A once profitable way of doing business is coming to an end.
One of the most profitable areas for many companies has been in fixing broken products, now the internet of everything promises to put an end to that business model.
‘Break-fix’ has always been a good profit earner with businesses ranging from construction companies to washing machine manufacturers making good money from fixing failed products.
Speaking at lunch as part of GE’s At Work 2013 conference in Sydney on Tuesday, the company’s CEO of global growth and operations, John Rice, described how the Internet of Everything is changing in the industrial landscape.
One of the big business changes Rice sees is in the ‘break-fix’ model of many industrial suppliers.
“We grew up in companies with a break fix mentality,” Rice says. “We sold you equipment and if it broke, you paid us more money to come and fix it.”
“Your dilemma was our profit opportunity,” Rice pointed out. Now, he says engineering industry shares risks with their customers and the break-fix business is no longer the profit centre it was.
Goodbye to the TV mechanic
This is true in many other industries as products become both more reliable and less economical to repair – the local TV repairman has largely vanished and the backyard computer support businesses are going the same way.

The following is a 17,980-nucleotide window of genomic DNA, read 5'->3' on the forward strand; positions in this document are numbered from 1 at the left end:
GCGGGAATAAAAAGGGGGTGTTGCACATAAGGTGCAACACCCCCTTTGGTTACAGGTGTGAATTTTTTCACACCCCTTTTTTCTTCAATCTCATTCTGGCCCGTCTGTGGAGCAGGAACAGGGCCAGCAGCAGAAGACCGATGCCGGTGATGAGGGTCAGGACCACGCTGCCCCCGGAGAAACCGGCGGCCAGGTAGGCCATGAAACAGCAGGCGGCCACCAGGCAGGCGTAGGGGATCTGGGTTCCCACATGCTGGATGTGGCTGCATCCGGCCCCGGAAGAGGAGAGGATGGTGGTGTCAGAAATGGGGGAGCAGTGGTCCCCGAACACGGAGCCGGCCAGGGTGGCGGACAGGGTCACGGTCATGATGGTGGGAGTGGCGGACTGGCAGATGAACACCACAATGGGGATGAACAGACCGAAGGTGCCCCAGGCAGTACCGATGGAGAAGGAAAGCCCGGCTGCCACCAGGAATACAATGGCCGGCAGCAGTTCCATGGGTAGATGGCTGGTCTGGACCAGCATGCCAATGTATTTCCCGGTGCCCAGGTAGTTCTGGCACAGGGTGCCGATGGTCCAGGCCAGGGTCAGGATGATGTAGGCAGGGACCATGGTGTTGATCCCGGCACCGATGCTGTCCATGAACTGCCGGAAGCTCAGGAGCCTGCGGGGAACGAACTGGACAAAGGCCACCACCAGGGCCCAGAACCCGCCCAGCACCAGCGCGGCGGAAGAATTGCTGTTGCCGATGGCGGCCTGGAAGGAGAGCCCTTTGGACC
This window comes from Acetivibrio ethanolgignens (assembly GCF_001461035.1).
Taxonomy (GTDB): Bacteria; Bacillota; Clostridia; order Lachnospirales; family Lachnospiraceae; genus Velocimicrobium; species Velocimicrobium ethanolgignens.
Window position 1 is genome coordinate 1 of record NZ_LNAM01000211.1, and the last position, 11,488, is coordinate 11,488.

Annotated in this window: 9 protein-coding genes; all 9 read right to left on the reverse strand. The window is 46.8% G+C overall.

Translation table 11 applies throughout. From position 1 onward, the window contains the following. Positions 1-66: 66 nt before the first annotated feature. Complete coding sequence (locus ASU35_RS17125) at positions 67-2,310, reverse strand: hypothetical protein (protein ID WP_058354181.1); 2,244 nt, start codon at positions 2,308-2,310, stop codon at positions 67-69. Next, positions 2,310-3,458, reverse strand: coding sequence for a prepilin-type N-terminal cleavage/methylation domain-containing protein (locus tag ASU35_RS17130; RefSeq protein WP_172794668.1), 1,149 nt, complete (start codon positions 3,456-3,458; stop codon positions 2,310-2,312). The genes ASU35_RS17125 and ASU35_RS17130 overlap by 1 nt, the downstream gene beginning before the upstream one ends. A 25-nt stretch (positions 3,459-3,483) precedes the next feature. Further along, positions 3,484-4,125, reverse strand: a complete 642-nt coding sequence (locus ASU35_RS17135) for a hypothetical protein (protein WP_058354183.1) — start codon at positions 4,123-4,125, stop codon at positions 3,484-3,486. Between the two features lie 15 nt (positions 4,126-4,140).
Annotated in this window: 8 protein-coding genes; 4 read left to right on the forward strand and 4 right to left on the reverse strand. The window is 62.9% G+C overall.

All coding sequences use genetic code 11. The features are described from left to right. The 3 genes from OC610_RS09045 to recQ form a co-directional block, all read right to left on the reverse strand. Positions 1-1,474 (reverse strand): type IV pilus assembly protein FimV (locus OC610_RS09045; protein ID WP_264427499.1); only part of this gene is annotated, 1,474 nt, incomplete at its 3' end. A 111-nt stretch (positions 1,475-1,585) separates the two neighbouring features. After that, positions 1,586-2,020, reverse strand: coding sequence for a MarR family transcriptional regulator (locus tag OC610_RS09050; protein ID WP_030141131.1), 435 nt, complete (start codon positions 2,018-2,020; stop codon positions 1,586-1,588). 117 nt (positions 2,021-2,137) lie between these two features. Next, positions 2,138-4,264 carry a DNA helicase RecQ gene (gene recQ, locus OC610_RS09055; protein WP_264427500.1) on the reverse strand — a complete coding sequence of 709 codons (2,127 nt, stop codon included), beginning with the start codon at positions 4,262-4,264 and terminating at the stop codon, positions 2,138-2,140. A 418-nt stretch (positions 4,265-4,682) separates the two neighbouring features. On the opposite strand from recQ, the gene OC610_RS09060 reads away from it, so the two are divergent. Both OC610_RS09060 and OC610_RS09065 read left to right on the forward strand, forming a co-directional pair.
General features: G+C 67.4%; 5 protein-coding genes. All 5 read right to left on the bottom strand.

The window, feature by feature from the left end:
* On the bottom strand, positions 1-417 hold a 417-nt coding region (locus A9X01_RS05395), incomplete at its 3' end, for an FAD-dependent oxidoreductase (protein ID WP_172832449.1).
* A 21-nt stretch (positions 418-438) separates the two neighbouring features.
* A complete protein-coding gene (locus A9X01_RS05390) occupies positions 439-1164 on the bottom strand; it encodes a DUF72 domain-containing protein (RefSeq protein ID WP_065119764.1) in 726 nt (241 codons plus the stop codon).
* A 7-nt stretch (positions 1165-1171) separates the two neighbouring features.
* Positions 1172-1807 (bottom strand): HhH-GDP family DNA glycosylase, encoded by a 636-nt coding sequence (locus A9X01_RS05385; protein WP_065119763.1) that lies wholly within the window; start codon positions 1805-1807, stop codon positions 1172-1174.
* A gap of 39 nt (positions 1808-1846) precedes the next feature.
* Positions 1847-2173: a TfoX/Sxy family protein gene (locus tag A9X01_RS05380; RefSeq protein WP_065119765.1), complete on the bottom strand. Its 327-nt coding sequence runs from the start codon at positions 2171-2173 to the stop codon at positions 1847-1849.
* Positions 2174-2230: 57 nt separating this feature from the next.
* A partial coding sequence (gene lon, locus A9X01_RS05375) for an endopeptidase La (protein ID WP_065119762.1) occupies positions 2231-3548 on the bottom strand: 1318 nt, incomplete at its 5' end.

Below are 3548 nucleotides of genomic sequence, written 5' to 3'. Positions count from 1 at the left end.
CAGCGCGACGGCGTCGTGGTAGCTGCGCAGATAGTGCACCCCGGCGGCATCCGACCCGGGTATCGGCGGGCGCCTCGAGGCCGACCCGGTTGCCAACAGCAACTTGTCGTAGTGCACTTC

For many businesses, this means a change to how they service their customers and the nature of their operations. For many, it means close monitoring of their products will be essential to manage risk.
Rice also flagged how grid computing will improve the reliability of equipment and networks, citing how giant wind turbines talk to each other.
“Every wind turbine has an anemometer on top that’s used to judge wind speed and direction,” says Rice. “If you had a problem with the anemometer the wind turbine shut down until someone could come out – maybe a week later – to climb to the top of the turbine, diagnose the problem and start the thing back up.”
“Today the technology is such that the wind turbines talk to each other so if you’re in a wind field of thirty turbines you don’t rely on one anemometer,” points out Rice. “This is a very simple example of machine to machine interface.”
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Wind turbines and the road toll
Rice’s example of wind turbines talking to each other is similar to Cisco’s scenario of using the internet of everything to reduce the road toll where cars communicate with road signs, traffic lights and each other to monitor conditions on the highway ahead.
Those machines talking together also give early warnings of problems which reduce downtime and risk for industrial users, it also means less money for businesses who’ve made money from those problems.